Reshaping global supply chains: the shift towards greater resilience
Global supply chains are going through fundamental change, and this has been cast into sharp relief by COVID-19.
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According to Swiss Re Institute's latest sigma, De-risking global supply chains: Rebalancing to strengthen resilience, the pandemic is accelerating a number of trends that were already evident.
In some cases, disruption to transport and trade tested the structure and composition of these supply chains to breaking point. But while the causes are varied and production costs may increase, we expect to see greater resilience and flexibility as a result.
This period of transformation is likely to last about five years, and it will see an increased role for the insurance sector. This will cover assessing new risk profiles, helping to calibrate markets, and ensuring the most appropriate forms of cover are made available.
Looking at the premiums required to provide adequate additional cover during this time, we estimate a market value of around USD 63 billion.
China: Pivoting from export to domestic consumption
In Swiss Re Institute's latest sigma, we examine these changes, what’s influencing them, and their wider implications. Among the changes to global supply chains (GSCs) will be relocation and reshoring of production, mostly out of China, with important implications for the global economy and insurance industry.
Since the 2008 global financial crisis, China has been nurturing its domestic market in an attempt to reduce its dependency on exports. Growing this market means raising the income levels of many people – in effect, creating a much larger affluent middle class. For people to have more disposable income, they need higher rates of pay. This will have some economic consequences – increased labour costs cause an overall rise in production costs, making Chinese firms less competitive.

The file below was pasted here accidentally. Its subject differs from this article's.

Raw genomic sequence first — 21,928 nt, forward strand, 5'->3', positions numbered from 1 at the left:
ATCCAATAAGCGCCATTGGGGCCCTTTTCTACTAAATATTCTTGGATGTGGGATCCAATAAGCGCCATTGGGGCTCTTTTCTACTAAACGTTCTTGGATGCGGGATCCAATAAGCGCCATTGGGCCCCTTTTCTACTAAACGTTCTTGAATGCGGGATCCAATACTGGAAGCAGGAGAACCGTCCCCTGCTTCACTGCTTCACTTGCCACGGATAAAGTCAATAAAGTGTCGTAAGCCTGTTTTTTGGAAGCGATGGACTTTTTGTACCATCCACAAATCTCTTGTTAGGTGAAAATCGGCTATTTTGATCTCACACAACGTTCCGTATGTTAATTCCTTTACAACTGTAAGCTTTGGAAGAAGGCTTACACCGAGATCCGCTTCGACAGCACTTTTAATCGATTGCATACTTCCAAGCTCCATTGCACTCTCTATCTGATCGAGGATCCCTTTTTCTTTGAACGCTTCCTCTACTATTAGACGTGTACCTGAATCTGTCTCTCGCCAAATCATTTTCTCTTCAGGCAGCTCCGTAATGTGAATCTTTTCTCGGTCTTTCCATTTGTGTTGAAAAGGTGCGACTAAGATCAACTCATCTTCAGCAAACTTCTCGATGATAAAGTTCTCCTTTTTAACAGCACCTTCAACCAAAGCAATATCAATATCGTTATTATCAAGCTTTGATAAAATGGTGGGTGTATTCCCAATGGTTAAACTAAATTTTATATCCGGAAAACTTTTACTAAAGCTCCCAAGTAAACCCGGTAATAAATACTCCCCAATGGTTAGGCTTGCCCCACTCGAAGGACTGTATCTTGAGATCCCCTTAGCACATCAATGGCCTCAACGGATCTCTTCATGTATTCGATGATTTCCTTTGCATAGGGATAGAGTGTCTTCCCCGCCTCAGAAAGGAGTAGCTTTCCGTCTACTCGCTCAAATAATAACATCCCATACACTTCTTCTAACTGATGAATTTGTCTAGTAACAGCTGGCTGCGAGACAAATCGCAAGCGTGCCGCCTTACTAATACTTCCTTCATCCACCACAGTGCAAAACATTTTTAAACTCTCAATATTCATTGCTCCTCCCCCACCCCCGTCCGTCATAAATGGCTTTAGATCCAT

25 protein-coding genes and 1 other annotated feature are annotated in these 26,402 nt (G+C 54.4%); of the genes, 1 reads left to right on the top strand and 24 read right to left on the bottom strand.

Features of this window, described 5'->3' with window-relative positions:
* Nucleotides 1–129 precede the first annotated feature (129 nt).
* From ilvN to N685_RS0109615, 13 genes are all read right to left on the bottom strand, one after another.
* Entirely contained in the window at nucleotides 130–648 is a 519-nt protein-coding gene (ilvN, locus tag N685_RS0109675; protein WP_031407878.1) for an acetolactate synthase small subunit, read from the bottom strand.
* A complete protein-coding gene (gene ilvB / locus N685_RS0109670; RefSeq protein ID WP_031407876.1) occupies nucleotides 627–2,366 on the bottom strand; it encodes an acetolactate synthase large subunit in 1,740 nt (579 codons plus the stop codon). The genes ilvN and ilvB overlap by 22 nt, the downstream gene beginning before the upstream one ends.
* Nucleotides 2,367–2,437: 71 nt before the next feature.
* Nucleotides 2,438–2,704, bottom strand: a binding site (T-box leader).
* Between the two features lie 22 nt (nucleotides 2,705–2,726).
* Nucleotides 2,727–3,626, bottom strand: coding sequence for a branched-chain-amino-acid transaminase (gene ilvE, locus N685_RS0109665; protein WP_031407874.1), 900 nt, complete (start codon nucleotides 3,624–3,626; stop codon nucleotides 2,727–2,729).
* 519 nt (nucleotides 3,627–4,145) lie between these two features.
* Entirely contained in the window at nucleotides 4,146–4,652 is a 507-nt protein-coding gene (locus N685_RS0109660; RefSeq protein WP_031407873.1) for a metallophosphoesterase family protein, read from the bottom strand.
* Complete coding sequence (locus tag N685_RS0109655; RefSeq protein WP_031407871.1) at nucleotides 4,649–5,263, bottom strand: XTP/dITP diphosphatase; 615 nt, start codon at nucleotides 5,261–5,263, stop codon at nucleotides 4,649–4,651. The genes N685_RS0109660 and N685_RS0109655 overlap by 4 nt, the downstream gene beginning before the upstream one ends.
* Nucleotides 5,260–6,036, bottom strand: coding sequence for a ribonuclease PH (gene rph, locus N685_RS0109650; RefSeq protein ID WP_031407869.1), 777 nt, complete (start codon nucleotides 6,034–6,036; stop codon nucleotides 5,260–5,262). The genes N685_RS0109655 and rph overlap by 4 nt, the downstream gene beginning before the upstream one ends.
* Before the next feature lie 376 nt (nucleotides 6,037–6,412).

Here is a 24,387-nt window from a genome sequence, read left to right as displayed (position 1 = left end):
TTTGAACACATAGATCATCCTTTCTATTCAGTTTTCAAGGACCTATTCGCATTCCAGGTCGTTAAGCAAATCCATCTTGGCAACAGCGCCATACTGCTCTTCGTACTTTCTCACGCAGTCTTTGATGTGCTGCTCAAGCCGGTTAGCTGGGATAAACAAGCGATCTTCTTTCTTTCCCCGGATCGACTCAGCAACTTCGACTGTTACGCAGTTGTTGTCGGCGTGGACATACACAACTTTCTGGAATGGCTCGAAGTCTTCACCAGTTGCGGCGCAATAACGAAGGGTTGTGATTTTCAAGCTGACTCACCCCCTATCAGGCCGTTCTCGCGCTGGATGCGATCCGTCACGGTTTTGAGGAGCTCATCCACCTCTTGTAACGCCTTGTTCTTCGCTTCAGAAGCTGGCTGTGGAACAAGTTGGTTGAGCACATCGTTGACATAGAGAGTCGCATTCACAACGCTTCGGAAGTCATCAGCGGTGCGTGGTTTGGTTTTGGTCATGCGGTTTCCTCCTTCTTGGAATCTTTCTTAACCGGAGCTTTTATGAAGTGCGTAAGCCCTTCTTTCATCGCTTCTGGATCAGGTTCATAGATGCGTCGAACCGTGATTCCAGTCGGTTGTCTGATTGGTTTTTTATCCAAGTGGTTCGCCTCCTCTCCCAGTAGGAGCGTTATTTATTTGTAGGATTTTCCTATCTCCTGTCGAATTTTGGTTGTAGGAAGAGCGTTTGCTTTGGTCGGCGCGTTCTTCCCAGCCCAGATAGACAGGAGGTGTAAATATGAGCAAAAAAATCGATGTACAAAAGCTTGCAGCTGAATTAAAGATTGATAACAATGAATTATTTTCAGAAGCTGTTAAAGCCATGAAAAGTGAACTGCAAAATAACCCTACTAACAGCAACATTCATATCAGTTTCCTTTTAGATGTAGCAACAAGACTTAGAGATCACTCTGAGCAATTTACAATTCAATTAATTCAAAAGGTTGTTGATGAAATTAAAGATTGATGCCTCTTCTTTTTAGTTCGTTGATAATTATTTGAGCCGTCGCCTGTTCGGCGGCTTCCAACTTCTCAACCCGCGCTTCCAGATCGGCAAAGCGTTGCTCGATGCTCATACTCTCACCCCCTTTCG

“While issues like COVID-19, or the US-China trade war, get a lot of attention, the reality is there has been a gradual change taking place for some time,” says Irina Fan, Head of Insurance Market Analysis at the Swiss Re Institute. “Countries like Vietnam, Cambodia, Malaysia, Thailand, the Philippines, Mexico and others – they are all competing for a share of the market.”
Monthly labour costs in China are more than double that of Vietnam, Fan says, illustrating the extent to which these naturally occurring differentials were already changing the global manufacturing landscape.
Approximately 20-30% of China’s current manufacturing capacity is expected to gravitate elsewhere over the next five years. Where it will settle is difficult to accurately predict, but it’s likely to involve a mix of locations. Much is likely to move to the other emerging Asian economies already mentioned. Some will head closer to the domestic markets of the manufacturing brands in question.
Reshoring: A balance of cost and benefit
Global supply chains as we currently think of them are a consequence of low-cost, high-efficiency models. Even though automation and AI now offer increased manufacturing capabilities at a lower cost, the higher wages and greater compliance requirements of developed economies will mean that reshoring will always be a relatively higher-cost undertaking.
As Fan explains: “When you produce in a market where you know the labour cost is the lowest, you are able to make cheaper-priced products. But if you move away from the most cost-efficient solution for whatever reason, you will experience efficiency loss. Those higher costs will be reflected elsewhere, perhaps in the purchase price of your products.”
But rather than being seen as a problem, this could be regarded as the cost of improved supply chain resilience.
Where to source clothing and textiles is something businesses tend to look at from a purely economic perspective – the lowest cost and best quality will deliver the keenest prices and highest margins.